I want to make sure you don't just dismiss this as, "This is New York, and other places are different." It's not just New York, it's also Bainbridge Island and Idaho Falls and Vallejo. It's anywhere that driving is difficult and/or expensive.

All these places may have some pre-existing feature that makes driving a pain. In New York it's the rivers and the density. In San Francisco it's the bay, and in Seattle it's the Puget Sound. In Idaho it's the desert and the nukes.

But what about other places that have natural obstacles? DC has the Potomac. Miami has bays. Los Angeles has mountains. Phoenix has the desert and Los Alamos has nukes. Why don't they have transit commuters from their wealthy exurbs?

Idaho is a weird case. Mostly, I think, it has to do with "trip-chaining." In a place that makes it easier to get just about anywhere by car than by transit, commuting by car makes it easier for the commuter to chain trips, so they can drop the kid off at school on the way to work, or pick up the dry cleaning on the way home. I don't think they have a school or a dry cleaner's in the middle of the desert on the way to the labs, so it makes sense to take the bus to the lab and back, and take care of the other errands separately. In Los Alamos, by contrast, most people live in town with the labs, but if they drive from Santa Fe they can stop in Pojoaque or Tesuque on the way.

Parking availability could have something to do with it, as Morris suggests. I wonder if the government limited the amount of parking available at the Idaho National Labs. In the other cases, it would be interesting to see if there's any correlation between the availability of parking in the various central business districts associated with these areas and the transit mode share among upper-class commuters. Certainly New York and San Francisco have limited parking available.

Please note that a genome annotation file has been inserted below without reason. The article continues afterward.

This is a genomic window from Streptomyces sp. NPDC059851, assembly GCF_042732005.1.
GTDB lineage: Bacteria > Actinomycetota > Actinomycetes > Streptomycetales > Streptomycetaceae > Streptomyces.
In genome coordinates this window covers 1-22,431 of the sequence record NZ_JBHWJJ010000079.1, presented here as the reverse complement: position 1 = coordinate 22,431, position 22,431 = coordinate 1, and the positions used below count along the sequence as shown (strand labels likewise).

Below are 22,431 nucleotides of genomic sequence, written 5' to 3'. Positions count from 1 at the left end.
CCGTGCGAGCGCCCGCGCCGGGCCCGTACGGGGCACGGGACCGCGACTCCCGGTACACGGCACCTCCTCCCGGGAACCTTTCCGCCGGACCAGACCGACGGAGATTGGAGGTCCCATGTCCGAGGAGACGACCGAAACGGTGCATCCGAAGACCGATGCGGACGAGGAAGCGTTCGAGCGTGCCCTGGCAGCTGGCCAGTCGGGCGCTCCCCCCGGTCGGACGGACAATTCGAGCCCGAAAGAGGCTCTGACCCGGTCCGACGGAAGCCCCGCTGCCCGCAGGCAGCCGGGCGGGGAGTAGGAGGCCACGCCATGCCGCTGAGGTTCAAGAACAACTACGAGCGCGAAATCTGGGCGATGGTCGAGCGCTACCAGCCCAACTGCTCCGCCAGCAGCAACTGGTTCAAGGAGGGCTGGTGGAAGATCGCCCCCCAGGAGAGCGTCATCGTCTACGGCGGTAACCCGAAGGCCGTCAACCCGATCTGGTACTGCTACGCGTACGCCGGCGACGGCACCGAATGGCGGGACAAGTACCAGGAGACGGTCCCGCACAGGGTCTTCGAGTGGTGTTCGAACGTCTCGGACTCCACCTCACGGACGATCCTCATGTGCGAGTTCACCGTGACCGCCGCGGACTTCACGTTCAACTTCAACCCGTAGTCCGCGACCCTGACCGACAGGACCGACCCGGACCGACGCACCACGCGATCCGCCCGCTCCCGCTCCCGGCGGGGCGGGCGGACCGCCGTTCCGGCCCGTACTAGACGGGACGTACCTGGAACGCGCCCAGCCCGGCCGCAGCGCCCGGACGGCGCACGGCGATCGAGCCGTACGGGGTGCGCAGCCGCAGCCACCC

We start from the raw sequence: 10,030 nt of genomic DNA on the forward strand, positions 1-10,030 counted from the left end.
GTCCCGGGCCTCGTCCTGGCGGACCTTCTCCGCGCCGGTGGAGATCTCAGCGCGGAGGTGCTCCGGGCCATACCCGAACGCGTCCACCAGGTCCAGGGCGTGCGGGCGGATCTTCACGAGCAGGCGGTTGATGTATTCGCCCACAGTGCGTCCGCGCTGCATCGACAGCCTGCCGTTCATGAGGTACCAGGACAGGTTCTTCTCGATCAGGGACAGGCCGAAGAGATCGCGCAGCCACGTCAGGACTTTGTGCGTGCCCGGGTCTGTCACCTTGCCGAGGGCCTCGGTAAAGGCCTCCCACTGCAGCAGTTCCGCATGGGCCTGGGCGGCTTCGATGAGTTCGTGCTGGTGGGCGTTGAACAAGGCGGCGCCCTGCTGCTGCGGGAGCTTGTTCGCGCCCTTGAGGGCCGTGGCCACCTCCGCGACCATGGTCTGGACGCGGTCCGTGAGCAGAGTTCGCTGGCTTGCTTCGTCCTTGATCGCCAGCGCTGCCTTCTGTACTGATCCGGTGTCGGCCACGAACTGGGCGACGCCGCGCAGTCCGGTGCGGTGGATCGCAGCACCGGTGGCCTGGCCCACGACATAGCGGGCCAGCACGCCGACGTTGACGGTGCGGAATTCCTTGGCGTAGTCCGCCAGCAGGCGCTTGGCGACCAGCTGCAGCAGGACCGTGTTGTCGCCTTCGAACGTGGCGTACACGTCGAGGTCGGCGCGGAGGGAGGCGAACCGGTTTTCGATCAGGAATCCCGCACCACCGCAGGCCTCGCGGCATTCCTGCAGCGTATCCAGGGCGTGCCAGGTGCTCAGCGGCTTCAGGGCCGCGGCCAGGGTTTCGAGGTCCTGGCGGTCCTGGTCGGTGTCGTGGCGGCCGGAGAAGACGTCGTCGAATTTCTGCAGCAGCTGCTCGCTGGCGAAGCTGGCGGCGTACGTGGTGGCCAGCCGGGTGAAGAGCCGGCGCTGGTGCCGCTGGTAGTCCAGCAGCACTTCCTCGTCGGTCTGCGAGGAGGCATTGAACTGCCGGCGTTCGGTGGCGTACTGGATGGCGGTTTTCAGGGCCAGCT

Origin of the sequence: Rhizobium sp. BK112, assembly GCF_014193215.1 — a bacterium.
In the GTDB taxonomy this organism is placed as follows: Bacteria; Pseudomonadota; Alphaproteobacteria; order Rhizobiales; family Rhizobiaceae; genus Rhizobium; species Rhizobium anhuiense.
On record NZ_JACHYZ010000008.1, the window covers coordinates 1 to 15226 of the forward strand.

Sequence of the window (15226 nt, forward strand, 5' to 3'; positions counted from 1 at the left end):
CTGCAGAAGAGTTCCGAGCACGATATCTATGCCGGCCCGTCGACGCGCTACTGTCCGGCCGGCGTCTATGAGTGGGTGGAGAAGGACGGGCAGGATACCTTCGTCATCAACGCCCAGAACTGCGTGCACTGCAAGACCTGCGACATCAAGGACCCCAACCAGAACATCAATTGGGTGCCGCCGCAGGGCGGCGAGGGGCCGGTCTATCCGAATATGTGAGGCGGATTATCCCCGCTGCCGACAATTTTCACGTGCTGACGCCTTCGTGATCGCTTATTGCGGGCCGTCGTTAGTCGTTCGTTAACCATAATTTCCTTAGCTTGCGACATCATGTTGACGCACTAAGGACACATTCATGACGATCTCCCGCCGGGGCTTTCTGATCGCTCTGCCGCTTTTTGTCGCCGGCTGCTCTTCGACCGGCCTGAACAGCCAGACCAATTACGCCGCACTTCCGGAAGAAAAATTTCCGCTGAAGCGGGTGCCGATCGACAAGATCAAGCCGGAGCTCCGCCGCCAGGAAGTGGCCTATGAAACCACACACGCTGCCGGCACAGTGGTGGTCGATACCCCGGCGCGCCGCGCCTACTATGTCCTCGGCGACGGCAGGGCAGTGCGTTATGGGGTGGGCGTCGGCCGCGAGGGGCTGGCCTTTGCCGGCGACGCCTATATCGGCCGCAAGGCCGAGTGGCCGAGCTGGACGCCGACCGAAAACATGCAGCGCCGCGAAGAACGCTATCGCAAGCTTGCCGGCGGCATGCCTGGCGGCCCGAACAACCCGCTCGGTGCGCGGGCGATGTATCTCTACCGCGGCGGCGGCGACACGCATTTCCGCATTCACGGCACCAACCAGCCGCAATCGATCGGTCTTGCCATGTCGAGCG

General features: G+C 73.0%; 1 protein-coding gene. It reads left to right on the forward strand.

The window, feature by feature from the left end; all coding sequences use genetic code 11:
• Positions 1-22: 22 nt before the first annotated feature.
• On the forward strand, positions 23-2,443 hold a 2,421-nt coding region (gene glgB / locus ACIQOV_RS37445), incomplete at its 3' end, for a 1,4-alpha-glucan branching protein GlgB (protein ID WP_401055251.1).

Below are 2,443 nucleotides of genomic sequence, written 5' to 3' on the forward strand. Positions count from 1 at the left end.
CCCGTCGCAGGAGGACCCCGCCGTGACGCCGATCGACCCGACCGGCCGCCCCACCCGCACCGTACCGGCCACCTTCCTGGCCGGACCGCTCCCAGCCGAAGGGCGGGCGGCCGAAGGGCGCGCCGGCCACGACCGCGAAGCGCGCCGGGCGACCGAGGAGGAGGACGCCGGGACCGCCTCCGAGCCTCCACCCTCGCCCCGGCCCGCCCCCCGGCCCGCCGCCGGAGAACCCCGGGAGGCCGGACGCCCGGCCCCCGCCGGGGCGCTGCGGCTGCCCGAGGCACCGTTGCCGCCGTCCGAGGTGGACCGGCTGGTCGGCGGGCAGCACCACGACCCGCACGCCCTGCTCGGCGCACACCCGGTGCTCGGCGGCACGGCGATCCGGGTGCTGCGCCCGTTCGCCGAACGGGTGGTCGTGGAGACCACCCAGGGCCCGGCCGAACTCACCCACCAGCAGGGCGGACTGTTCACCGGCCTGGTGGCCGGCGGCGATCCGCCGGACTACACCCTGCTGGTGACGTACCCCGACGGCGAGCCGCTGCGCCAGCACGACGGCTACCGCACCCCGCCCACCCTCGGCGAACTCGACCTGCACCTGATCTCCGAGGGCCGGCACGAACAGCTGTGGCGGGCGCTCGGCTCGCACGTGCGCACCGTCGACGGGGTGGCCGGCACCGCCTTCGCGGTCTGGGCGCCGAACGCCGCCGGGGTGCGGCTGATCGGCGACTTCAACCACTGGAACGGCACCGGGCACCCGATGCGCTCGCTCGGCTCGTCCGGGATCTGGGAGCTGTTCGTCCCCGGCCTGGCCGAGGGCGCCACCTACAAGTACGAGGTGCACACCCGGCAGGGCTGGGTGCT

The answer also has something to do with freeway revolts. New York stopped Lomex, Westway and the Mid-Manhattan Expressway, and tore down the West Side Highway. San Francisco tore down the Embarcadero Freeway and part of the Central Freeway. Vashon Islanders stopped a bridge across the Puget Sound. These have made it harder to get to jobs by car - or avoided making it easier. In DC, Miami, Phoenix and LA, the approach seems to have been to build as many highways and parking lots as possible. It's no wonder that people drive.

Returning to the original point: the "choice riders" made their choice based on the relative value of transit as opposed to driving. Transit providers only have to bend over backwards to please the "choice riders" if someone is simultaneously making it easier for them to drive. And even then, at best they will only postpone the inevitable.

1 comment:

arcady said...

Contrary to popular belief, LA hasn't built lots of freeways and parking lots all over the place. In fairly significant areas of the city, generally the more densely populated ones, driving is quite a pain in the ass, what with needing to find parking and sitting in rush hour traffic, which in the absence of freeways is horrendous, and is pretty terrible on the freeways too. Unfortunately, the local buses that still make up the bulk of LA's transit systems are stuck in that same rush hour traffic, and so are comparitively just as much of a pain. In the cases where actual rapid transit has been built, people do take it, pretty much in direct proportion to how much of an advantage over driving it offers. One of the reasons for the initial low ridership on the Gold Line was that the relatively slow service and infrequent headways compared rather unfavorably to the relatively uncogested 110 freeway.